EIOPA published its first report on costs and past performance of insurance and pension products following an EC request (as part of the implementation of its Capital Market Union Action Plan) to ESAs to periodically report on costs and past performance of retail investment, insurance, and pension products. As part of this request, EBA also published a similar report on structured deposits while ESMA published a similar report on retail investment products covering Undertakings for Collective Investment in Transferable Securities (UCITS), Alternative Investment Funds sold to retail investors (retail AIFs), and Structured Retail Products (SRPs).
The EIOPA report provides aggregate data on the costs of insurance-based investment products (IBIPs) across the European Union as well as for certain similar personal pension products (PPPs) and sets out the net performance for the period between 2013 and 2017. It is based on data derived from Key Information Documents (KIDs). On past performance, insufficient data is available from market providers; therefore, EIOPA requested additional data from insurance undertakings. Similar requests were necessary for personal pension products.
The report shows that costs vary depending on the type of product, premium, risk category, and jurisdiction. Variations in asset management costs related to different risk categories are a major factor. The report concludes that, due to the differences between products, there are significant challenges with comparing performance—for example, in view of the values of guarantees, the impact of smoothing mechanisms and terminal bonuses of profit participation products, and the impact of risk and volatility. This analysis is a pilot exercise. Given data and comparability limitations, a significant portion of the sample could not be used and, consequently, market coverage is limited. To address these issues, EIOPA will further develop common definitions of costs and common methods for calculation of past performance, especially for profit participation products.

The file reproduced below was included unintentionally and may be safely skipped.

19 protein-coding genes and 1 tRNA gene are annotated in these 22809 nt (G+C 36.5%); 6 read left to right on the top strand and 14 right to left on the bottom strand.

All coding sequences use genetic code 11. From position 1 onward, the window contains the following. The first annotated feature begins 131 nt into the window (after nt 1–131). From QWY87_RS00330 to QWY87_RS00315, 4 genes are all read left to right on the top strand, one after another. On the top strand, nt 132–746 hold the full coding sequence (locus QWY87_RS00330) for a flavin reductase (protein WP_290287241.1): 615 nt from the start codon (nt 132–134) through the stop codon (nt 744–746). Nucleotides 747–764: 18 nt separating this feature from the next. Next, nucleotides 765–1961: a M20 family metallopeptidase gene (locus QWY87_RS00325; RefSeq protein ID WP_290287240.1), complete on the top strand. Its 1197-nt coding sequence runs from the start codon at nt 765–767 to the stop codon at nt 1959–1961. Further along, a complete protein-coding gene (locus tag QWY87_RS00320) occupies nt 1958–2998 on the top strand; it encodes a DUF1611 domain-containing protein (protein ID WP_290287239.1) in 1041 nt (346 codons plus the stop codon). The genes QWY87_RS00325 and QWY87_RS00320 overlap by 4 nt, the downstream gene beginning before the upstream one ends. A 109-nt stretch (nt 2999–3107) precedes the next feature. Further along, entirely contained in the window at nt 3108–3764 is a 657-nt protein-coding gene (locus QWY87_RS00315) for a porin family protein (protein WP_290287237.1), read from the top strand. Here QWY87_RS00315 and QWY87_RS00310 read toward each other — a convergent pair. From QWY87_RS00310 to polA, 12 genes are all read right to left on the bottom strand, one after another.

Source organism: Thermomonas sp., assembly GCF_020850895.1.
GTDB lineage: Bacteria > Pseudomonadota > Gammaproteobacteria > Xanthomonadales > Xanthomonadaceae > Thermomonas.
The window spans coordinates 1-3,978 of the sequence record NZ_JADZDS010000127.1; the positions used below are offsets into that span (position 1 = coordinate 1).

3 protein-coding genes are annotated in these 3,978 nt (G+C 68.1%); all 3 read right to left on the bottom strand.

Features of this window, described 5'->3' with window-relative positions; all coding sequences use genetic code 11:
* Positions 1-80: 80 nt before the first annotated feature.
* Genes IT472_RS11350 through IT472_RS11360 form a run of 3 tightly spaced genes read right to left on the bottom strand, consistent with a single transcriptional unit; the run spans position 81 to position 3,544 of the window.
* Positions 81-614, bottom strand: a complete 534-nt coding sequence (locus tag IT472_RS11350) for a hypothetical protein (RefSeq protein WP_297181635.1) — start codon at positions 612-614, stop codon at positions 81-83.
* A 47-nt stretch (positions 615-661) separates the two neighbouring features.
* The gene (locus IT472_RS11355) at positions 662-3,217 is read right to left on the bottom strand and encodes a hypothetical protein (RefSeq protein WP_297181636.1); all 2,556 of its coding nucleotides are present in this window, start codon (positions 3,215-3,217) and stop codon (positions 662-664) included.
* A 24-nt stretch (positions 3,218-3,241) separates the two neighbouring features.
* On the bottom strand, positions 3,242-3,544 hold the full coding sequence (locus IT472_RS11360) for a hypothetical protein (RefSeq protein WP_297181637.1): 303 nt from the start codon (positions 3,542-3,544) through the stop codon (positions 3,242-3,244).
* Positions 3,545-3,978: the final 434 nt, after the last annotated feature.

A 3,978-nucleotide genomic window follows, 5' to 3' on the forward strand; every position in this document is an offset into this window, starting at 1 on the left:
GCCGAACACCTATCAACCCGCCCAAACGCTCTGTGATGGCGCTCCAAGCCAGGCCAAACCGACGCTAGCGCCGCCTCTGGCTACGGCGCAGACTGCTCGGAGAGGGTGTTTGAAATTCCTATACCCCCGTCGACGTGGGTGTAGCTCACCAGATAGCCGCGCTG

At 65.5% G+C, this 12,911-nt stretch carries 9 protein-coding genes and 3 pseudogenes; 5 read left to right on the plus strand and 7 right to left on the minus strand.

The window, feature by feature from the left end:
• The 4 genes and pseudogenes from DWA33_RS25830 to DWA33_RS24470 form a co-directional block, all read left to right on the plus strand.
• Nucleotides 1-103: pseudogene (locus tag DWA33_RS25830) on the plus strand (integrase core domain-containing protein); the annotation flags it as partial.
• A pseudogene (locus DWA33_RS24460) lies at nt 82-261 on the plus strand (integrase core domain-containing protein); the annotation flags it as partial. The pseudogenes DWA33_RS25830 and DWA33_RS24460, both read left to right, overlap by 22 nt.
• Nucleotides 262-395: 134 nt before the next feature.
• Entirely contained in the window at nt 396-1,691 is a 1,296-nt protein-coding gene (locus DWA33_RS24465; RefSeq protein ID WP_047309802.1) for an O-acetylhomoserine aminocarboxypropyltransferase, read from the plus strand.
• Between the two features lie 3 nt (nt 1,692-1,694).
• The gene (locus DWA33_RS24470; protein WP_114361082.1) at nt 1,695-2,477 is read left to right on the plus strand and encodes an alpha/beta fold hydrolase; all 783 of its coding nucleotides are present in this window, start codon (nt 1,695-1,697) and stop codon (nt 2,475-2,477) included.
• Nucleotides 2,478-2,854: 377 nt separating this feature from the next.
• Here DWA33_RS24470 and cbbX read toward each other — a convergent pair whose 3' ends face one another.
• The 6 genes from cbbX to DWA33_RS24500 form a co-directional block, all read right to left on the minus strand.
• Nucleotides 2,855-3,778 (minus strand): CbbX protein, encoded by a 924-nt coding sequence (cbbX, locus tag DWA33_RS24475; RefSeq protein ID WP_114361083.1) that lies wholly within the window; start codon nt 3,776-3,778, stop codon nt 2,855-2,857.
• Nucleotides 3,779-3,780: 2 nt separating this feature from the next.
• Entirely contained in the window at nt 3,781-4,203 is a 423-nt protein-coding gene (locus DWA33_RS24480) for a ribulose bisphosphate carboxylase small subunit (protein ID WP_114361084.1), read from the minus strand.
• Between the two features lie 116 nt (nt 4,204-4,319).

Keywords: Europe, EU, Banking, Insurance, Securities, Pension Funds, KID, IBIPs, PRIIPs, ESAs, EIOPA
Previous ArticleHKMA Publishes Banking Securitization Code Under Banking Ordinance
FED proposed three-year extension, without revision, of the information collection FR 4202, titled "Recordkeeping Provisions Associated with Stress Testing Guidance."
FCA updated the draft guidance for firms to ensure that mortgage customers whose homes may be repossessed are treated fairly and appropriately, particularly where there are risks of harm to customers who are vulnerable as a result of the COVID-19 pandemic.
FCA issued a statement on the cessation or loss of representativeness of the 35 LIBOR benchmark settings published by ICE Benchmark Administration or IBA.
EBA published a package that includes the final draft implementing technical standards on supervisory reporting and disclosures of investment firms.
BIS published a paper that provides an overview on the use of big data and machine learning in the central bank community.
APRA finalized the reporting standard ARS 115.0 on capital adequacy with respect to the standardized measurement approach to operational risk for authorized deposit-taking institutions in Australia.
ECB published a guide that outlines the principles and methods for calculating the penalties for regulatory breaches of prudential requirements by banks.
MAS and The Association of Banks in Singapore (ABS) jointly issued a paper that sets out good practices for the management of operational and other risks stemming from new work arrangements adopted by financial institutions amid the COVID-19 pandemic.
ACPR announced that a new data collection application, called DLPP (Datalake for Prudential), for collecting banking and insurance prudential data will go into production on April 12, 2021.
BCB announced that the Financial Stability Committee decided to maintain the countercyclical capital buffer (CCyB) for Brazil at 0%, at least until the end of 2021.